The last time I watched The Magnificent Ambersons was about 17 years ago. If you don’t know what to expect, it can be a very upsetting film. But when I watched it today, it was mostly a delight.
When I first watched it, the film was going along swimmingly. And then the last scene — The last shot! — slapped me in the face. There should have been a warning card, “This film finished by an entirely different crew with no budget.” It is a terrible thing.
On this viewing, I noticed much more that bothered me. Yet the experience was far better. The third act itself is somewhat jarring. Whereas the first two acts are tightly scripted and produced, the third is episodic. The grand thematic arc that guided the earlier parts of the film breaks down. It seems as though the rest of the film was edited so as to rush to the denouement.
But those first two acts are well worth the time. In fact, they are probably the best thing Welles ever did. What’s most striking — although we see this in most other Welles films — is the perfect combination of staging, choreography, and camera work to tell a complex story with ease.
One scene is especially thrilling. Eugene has come to see the dying Isabel. George says he can’t see her. He pushes past George on his way to the stairs. Just then Fanny comes down the stairs telling him that George isn’t just being a jerk, it would be a bad time. Eugene begins to think better of the visit. Then we see Uncle Jack upstairs tell him to come back later. This is all done in 40 seconds with a single shot.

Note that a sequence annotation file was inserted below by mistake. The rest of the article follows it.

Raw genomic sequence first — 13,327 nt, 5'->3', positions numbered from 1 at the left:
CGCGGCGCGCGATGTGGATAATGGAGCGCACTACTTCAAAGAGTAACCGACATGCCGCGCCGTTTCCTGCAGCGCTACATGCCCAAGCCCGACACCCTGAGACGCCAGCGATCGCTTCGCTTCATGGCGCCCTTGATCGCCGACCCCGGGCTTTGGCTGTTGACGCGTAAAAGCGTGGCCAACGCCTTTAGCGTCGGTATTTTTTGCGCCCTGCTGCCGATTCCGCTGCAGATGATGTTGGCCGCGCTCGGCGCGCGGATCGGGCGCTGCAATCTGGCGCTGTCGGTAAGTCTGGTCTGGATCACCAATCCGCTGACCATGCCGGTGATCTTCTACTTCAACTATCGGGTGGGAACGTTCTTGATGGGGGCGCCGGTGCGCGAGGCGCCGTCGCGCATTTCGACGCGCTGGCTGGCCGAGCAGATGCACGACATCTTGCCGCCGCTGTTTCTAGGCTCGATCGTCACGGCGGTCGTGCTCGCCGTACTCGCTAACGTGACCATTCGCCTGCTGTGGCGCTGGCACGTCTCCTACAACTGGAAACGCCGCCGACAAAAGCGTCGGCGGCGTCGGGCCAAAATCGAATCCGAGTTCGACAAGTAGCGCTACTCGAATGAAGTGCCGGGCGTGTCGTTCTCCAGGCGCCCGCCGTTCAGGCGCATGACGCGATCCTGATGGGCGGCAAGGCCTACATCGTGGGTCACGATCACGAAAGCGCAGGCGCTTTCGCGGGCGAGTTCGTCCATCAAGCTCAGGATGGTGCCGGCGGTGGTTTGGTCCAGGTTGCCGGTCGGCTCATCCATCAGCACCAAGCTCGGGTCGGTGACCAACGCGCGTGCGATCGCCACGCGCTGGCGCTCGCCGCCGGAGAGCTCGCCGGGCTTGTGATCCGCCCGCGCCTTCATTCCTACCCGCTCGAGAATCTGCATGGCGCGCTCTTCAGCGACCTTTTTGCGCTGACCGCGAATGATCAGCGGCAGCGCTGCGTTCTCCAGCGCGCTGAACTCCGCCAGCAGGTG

One thing that is really interesting about The Magnificent Ambersons is how it shows what a varied set of tools that Welles used. I tend to think of him as an aggressive editor. But this isn’t really the case. I think he depended upon a lot more editing in his later films because of the way he had to make them. Here we have scenes that are highly cut and others with fluid camera work, and still others with a static shot. Whatever works.
Welles is also great at not boring the audience. For example, there is no deathbed scene. Instead, we get Fanny walking up to George and hugging him. “George!” she says. “She loved you. She loved you.” Nuff said? Absolutely.
The Magnificent Ambersons stands as the ultimate indictment of our culture where commerce always trumps art. Even worse, it speaks to our basest nature where group politics gleefully destroy creative work in the name of sticking it to “them.” Nonetheless, all the great artists who worked on this film cannot be denied. The Magnificent Ambersons is still a priceless gem — if badly damaged.